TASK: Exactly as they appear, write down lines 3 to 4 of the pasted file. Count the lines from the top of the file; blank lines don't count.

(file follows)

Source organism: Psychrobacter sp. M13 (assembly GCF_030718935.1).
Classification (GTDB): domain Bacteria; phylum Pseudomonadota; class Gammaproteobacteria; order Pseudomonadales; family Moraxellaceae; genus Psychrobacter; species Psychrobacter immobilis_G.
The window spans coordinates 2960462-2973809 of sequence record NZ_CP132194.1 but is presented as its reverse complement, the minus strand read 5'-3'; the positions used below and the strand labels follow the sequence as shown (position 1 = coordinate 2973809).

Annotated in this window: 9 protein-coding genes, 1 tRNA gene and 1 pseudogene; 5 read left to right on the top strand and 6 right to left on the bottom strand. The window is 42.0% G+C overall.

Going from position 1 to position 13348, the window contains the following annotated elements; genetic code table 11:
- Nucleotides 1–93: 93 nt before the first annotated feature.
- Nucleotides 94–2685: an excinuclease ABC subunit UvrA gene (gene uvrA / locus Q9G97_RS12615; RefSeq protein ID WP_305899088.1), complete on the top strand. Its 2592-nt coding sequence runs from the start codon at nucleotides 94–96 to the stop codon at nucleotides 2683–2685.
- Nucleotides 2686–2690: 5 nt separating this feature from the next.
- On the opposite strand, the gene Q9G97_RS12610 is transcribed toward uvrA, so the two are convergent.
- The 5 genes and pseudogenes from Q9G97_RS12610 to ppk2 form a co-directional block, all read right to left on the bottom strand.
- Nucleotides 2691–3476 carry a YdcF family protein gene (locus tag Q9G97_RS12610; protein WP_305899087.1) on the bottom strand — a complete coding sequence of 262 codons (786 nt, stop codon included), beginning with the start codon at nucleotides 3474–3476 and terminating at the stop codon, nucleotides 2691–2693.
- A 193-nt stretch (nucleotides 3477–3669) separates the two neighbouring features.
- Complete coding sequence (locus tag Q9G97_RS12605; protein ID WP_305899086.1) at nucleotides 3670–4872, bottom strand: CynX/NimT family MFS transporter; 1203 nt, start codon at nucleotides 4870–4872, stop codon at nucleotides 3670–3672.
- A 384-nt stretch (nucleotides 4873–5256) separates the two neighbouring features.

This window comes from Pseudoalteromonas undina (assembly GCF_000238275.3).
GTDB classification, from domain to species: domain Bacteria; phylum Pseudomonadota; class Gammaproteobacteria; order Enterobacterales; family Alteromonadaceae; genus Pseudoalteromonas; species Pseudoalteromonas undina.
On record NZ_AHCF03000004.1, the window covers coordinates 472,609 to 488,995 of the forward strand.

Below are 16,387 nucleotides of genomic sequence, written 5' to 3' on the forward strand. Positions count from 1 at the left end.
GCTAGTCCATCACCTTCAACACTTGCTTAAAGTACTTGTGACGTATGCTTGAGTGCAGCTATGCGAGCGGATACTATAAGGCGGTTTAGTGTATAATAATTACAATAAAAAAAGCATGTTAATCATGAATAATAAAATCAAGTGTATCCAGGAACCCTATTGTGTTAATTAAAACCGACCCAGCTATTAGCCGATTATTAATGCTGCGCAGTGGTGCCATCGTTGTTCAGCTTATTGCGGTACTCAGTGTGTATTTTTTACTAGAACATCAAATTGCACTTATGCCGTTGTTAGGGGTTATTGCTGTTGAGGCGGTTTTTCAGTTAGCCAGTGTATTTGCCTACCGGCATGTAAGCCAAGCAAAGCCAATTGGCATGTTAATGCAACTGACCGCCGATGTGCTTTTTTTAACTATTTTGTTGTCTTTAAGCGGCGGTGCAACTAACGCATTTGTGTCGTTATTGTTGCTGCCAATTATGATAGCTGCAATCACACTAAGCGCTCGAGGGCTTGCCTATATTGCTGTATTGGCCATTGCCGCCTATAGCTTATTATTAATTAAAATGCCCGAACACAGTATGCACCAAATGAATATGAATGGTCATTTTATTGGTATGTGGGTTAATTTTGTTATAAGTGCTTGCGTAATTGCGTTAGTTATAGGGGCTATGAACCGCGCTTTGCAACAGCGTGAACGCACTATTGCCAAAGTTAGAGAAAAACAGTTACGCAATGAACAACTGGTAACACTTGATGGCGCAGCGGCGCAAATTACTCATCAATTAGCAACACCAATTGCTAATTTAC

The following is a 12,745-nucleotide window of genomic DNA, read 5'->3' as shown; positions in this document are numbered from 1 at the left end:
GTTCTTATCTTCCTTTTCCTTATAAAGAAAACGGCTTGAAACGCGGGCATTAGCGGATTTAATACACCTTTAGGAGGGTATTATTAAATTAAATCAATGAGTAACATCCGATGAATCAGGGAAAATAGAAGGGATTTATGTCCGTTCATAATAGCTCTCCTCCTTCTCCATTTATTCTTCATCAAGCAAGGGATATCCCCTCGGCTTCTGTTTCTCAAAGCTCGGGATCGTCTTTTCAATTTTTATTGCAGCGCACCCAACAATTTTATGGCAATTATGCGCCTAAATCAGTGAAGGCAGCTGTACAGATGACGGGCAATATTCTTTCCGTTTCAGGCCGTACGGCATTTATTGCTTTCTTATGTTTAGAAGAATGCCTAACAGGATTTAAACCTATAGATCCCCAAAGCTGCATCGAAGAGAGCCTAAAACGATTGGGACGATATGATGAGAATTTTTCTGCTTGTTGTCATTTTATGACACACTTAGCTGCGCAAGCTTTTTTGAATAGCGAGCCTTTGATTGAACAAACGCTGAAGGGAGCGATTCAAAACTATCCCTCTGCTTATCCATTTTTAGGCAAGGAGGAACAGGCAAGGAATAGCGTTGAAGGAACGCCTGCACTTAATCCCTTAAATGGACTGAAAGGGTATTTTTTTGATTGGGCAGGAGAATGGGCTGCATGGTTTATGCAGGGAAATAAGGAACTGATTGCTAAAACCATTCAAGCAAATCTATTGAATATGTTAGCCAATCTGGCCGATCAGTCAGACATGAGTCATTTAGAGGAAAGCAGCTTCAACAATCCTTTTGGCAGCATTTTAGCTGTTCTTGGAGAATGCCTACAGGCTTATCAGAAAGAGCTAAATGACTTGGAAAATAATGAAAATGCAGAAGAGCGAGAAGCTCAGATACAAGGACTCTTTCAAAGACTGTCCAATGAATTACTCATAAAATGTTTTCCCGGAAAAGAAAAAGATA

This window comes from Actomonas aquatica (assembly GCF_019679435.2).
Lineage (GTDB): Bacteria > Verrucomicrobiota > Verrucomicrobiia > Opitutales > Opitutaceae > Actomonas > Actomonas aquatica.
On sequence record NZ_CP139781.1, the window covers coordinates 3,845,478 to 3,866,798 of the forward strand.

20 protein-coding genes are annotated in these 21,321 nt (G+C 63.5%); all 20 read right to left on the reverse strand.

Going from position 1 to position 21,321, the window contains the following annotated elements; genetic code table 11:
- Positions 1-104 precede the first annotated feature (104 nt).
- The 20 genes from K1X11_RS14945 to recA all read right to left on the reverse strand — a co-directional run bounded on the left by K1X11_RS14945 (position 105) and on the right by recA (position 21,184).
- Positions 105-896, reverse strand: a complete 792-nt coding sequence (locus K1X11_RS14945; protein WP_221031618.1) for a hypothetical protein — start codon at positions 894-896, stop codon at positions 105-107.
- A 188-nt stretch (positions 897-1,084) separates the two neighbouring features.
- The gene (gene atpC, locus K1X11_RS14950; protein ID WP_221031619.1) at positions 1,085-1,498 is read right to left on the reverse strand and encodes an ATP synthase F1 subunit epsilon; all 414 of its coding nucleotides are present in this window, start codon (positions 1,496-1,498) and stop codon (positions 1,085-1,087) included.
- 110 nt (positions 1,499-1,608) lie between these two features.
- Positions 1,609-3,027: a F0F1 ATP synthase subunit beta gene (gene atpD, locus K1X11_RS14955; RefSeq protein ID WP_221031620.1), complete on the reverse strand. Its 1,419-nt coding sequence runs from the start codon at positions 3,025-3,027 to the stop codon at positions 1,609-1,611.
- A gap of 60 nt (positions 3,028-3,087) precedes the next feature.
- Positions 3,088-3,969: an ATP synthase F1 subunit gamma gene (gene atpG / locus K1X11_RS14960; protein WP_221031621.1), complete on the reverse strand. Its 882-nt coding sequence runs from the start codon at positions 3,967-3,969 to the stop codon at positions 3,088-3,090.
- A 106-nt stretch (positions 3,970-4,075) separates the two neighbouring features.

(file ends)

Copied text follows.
The window spans coordinates 2960462-2973809 of sequence record NZ_CP132194.1 but is presented as its reverse complement, the minus strand read 5'-3'; the positions used below and the strand labels follow the sequence as shown (position 1 = coordinate 2973809).

Annotated in this window: 9 protein-coding genes, 1 tRNA gene and 1 pseudogene; 5 read left to right on the top strand and 6 right to left on the bottom strand. The window is 42.0% G+C overall.